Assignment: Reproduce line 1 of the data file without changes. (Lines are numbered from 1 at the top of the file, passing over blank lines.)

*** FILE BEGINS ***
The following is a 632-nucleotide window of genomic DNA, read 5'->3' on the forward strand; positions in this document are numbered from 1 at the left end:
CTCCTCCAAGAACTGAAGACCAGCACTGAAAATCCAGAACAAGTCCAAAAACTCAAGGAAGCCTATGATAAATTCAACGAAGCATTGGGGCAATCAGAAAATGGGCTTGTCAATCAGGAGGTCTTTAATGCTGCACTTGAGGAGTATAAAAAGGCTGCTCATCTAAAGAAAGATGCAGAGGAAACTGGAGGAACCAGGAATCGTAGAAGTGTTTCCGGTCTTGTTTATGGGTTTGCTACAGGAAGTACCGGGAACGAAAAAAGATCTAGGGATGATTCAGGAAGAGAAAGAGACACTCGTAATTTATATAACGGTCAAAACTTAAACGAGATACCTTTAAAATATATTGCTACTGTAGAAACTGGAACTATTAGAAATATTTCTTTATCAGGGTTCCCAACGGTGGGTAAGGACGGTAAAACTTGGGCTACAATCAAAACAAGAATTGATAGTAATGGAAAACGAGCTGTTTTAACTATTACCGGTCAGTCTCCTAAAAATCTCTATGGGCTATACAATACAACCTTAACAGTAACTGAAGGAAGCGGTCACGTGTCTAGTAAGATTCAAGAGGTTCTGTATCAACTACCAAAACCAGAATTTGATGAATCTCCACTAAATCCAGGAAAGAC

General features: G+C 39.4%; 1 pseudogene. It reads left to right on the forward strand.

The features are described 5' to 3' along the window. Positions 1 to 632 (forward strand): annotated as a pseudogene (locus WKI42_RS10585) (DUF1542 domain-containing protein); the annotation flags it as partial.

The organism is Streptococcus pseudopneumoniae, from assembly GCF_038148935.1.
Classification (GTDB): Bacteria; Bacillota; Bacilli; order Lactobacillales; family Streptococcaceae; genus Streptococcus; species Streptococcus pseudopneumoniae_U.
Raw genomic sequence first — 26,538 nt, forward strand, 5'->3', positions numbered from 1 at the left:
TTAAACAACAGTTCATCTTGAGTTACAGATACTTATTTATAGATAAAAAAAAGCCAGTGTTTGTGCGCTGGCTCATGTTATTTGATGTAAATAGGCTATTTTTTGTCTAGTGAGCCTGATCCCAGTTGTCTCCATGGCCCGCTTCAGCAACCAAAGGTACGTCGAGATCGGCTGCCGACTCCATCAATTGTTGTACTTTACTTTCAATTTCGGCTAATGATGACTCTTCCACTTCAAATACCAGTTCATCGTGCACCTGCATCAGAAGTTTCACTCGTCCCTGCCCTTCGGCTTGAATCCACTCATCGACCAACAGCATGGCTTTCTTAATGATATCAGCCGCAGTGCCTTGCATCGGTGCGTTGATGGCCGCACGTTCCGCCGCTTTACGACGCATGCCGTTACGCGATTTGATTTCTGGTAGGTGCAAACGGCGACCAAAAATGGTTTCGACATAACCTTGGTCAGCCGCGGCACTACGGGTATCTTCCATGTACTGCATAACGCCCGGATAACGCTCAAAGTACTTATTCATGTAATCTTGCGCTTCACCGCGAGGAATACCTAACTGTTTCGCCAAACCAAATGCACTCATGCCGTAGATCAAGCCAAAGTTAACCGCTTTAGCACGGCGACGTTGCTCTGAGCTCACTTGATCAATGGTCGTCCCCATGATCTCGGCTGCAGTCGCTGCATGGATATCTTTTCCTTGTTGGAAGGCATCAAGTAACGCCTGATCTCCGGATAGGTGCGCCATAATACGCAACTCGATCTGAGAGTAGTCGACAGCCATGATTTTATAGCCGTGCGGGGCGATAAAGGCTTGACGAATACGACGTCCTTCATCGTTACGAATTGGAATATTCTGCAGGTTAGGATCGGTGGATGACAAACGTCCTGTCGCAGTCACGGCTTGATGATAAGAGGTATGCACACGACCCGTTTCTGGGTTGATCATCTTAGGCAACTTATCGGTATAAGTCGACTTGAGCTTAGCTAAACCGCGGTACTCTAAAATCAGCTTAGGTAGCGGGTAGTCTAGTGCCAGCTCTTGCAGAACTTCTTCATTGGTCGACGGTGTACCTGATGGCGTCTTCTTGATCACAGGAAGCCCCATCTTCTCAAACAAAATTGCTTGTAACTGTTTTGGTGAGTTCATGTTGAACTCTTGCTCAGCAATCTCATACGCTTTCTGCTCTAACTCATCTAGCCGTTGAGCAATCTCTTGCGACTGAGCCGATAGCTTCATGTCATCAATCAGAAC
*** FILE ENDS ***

The following is a 632-nucleotide window of genomic DNA, read 5'->3' on the forward strand; positions in this document are numbered from 1 at the left end: